Revisiting “Buy vs. Rent”

Readers of my old blog (circa 2005-2006) know that one of my favorite topics was the “buy vs. rent” debate. One of the best writers on the subject has been David Leonhardt of the NYT – he has argued for years that it was cheaper to rent than to buy. But now, as home prices are coming down, the case for renting is less compelling: As Home Prices Drop Low Enough, a Committed Renter Decides to Buy.

Over the last several years, I’ve come to like a simple, back-of-the-envelope way to compare the costs of renting and owning. You find two similar houses, one for sale and the other for rent, and divide the sale price by the annual rent. You can call the result the rent ratio.

The concept will probably sound familiar to stock market investors. It’s the real estate market’s version of a price-earnings ratio — a measure of how expensive an asset is, relative to the underlying economic fundamentals. Like a P/E ratio, the rent ratio provides something of a reality check.

Throughout the 1970s, ’80s and ’90s, the average rent ratio nationwide hovered between 10 and 14. In the last few years, though, it broke through that historical range and hit almost 19 by the time the housing market peaked, in 2006.

And while home prices — and rent ratios — have always been higher on the coasts, they reached whole new levels recently. In the Washington area, the ratio went above 20. In Boston, New York, Los Angeles and south Florida, it topped 25. In Northern California, it approached 35, higher than it had been in any city, at any point on record.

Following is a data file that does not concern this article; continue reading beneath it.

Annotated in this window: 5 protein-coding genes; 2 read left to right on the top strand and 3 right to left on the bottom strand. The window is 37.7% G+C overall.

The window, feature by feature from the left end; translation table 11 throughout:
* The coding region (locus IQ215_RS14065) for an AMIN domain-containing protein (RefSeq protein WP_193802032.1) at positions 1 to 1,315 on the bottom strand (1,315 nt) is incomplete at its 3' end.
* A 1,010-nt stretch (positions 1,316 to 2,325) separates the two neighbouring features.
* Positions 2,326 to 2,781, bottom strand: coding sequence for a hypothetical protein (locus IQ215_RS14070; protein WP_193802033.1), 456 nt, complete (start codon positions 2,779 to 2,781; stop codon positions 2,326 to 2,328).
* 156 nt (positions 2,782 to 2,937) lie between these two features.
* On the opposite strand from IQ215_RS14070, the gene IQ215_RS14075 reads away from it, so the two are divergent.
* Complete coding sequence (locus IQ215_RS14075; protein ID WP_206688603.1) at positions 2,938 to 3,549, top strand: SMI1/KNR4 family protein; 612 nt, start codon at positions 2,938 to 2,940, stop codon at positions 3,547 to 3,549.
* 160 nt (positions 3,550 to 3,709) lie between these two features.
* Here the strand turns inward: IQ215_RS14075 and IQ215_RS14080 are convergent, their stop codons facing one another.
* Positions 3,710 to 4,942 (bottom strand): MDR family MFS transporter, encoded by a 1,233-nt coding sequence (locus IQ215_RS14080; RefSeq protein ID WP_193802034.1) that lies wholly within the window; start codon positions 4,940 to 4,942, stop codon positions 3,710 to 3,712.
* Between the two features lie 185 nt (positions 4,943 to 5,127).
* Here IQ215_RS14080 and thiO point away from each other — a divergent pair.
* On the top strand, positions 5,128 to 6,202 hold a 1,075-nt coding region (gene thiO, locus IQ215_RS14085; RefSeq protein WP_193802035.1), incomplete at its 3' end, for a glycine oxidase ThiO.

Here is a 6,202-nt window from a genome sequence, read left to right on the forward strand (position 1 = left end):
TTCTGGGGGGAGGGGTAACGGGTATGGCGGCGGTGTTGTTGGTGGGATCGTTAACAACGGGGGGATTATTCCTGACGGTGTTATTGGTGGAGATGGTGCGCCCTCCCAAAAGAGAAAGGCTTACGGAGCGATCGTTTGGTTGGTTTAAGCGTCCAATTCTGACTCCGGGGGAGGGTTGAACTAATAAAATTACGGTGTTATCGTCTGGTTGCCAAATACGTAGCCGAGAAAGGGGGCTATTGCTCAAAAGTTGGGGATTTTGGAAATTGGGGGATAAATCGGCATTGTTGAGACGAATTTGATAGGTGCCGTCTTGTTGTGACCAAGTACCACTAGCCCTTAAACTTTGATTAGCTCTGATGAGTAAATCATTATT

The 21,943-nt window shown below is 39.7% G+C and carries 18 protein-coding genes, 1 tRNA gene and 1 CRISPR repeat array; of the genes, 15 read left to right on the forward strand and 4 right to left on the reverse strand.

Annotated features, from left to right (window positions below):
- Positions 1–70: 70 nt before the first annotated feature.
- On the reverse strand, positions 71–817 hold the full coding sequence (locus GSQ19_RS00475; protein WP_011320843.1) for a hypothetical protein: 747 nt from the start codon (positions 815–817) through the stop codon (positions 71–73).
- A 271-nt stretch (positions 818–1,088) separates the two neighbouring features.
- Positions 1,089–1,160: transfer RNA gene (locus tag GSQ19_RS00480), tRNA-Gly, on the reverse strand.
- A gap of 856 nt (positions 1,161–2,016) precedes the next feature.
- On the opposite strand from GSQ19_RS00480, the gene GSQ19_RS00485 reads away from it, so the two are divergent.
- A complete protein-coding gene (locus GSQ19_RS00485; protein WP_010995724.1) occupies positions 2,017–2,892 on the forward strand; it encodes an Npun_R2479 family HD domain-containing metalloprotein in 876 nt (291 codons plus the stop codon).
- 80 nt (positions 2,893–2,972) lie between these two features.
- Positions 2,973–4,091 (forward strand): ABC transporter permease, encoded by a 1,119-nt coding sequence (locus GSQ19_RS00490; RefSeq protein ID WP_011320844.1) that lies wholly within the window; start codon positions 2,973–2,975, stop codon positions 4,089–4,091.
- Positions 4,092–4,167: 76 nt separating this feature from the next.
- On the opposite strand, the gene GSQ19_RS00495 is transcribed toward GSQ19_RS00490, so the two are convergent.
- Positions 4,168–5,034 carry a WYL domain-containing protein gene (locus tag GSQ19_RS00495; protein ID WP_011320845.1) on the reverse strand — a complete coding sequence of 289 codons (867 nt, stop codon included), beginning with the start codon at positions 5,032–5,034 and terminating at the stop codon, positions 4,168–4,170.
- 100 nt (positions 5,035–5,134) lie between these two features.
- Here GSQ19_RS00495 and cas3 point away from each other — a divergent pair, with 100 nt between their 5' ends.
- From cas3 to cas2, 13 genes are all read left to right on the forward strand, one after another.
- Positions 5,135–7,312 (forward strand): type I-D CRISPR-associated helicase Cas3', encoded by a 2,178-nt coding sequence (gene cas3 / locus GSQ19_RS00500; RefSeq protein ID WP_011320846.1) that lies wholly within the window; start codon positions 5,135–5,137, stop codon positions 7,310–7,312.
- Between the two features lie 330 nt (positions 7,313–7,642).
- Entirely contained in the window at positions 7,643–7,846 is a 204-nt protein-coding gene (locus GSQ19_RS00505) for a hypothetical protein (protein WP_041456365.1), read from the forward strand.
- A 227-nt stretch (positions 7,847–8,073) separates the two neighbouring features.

In concrete terms, a rent ratio above 20 means that the monthly costs of ownership well exceed the cost of renting. At current mortgage rates, for example, a $500,000 house would typically bring monthly expenses of about $3,000 (taking into account taxes, repairs, a typical down payment and, yes, the mortgage deduction). When the rent ratio is 20, that same house could be rented for only about $2,000 a month.

There are two problems with buying a house in this situation. The first, plainly, is the extra $1,000 you’re paying each month for the privilege of owning, on top of the thousands of dollars you spent on closing costs. The second problem is that a rent ratio above 20 is a good indication of a bubble. When the prices of houses get out of line with the competition’s prices — that is, those in the rental market — a correction is coming.

The question facing my wife and me was whether we were entering the market before the correction had gone far enough. I really didn’t know what the answer would be. So as we looked at houses, I started calculating rent ratios.

In the neighborhoods where we were looking, two-bedroom condominiums were selling for $400,000 and being rented for about $2,100 a month, which makes for a rent ratio of 16. Four-bedroom houses were selling for $700,000 and being rented for almost $4,000, which makes for a rent ratio of 15. No matter the price range, pretty much every apples-to-apples comparison produced a similar ratio.

Historically, this is still a bit high. But it’s very different from where the market was just a couple of years ago. With house prices having fallen over the last two years and rents continuing to rise, the decision became a much closer call. We would now have to spend only a little more each month for the privilege of owning.

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One Response to Revisiting “Buy vs. Rent”

  1. Have you ever considered creating an ebook or guest authoring on other websites?
    I have a blog based upon on the same ideas you discuss and
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